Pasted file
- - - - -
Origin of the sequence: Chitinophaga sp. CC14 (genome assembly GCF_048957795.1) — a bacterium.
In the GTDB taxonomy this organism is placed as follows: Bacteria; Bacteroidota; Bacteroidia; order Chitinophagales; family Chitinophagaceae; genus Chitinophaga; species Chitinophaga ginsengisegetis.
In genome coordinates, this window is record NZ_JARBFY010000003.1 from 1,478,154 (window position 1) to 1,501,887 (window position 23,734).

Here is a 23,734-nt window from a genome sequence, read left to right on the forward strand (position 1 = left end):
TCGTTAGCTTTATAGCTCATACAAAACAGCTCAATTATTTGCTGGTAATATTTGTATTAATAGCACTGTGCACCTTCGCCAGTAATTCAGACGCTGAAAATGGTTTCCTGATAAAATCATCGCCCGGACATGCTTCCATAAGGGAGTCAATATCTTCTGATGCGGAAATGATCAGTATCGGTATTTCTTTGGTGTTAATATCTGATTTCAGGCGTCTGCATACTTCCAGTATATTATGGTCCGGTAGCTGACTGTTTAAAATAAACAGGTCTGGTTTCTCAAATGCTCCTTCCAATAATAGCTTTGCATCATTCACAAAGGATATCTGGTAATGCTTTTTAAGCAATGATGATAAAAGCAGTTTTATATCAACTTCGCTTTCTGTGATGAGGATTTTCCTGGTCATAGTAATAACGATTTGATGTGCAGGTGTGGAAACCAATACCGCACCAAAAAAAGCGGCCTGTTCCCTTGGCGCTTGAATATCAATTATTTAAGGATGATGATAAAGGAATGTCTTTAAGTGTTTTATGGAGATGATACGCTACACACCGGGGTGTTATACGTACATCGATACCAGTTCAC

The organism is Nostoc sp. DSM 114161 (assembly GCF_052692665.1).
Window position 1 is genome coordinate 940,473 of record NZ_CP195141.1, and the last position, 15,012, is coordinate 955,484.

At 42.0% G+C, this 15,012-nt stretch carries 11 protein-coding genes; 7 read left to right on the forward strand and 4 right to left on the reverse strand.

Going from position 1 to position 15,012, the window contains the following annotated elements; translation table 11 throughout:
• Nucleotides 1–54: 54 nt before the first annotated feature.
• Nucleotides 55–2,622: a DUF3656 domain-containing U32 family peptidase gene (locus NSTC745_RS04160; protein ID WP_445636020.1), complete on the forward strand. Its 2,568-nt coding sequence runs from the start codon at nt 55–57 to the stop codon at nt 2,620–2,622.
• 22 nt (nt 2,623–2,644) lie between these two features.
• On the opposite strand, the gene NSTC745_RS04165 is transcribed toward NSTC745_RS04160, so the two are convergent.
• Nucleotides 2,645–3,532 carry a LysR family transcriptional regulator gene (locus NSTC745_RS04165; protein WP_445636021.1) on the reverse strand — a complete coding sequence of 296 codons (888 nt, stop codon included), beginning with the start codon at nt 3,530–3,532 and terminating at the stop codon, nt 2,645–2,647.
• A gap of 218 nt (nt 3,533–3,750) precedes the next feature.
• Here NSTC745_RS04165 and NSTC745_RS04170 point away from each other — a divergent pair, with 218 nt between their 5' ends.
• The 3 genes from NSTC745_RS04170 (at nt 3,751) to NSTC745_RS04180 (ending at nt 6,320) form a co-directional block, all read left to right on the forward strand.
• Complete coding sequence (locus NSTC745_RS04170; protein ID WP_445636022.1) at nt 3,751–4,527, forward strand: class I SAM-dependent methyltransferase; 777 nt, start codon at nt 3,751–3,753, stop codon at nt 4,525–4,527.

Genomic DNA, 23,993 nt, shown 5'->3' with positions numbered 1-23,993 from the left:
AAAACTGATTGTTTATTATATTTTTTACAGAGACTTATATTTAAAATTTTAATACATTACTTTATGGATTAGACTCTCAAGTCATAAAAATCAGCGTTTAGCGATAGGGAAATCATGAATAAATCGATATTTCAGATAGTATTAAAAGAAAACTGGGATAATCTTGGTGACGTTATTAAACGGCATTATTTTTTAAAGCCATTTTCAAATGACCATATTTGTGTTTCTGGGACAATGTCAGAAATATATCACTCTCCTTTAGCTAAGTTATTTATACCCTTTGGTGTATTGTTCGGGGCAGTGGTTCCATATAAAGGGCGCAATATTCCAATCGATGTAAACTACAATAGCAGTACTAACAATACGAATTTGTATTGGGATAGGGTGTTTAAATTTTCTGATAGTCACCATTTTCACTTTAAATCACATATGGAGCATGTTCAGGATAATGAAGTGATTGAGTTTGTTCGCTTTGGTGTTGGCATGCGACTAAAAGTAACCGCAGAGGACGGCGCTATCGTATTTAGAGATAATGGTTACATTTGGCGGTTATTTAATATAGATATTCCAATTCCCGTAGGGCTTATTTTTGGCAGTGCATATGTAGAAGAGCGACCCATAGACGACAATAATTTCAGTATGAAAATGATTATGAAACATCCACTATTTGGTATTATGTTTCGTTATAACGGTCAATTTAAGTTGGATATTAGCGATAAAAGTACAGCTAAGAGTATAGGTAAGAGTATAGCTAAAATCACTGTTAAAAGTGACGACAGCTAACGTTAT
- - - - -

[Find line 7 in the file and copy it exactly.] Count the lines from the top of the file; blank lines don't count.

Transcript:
Window position 1 is genome coordinate 940,473 of record NZ_CP195141.1, and the last position, 15,012, is coordinate 955,484.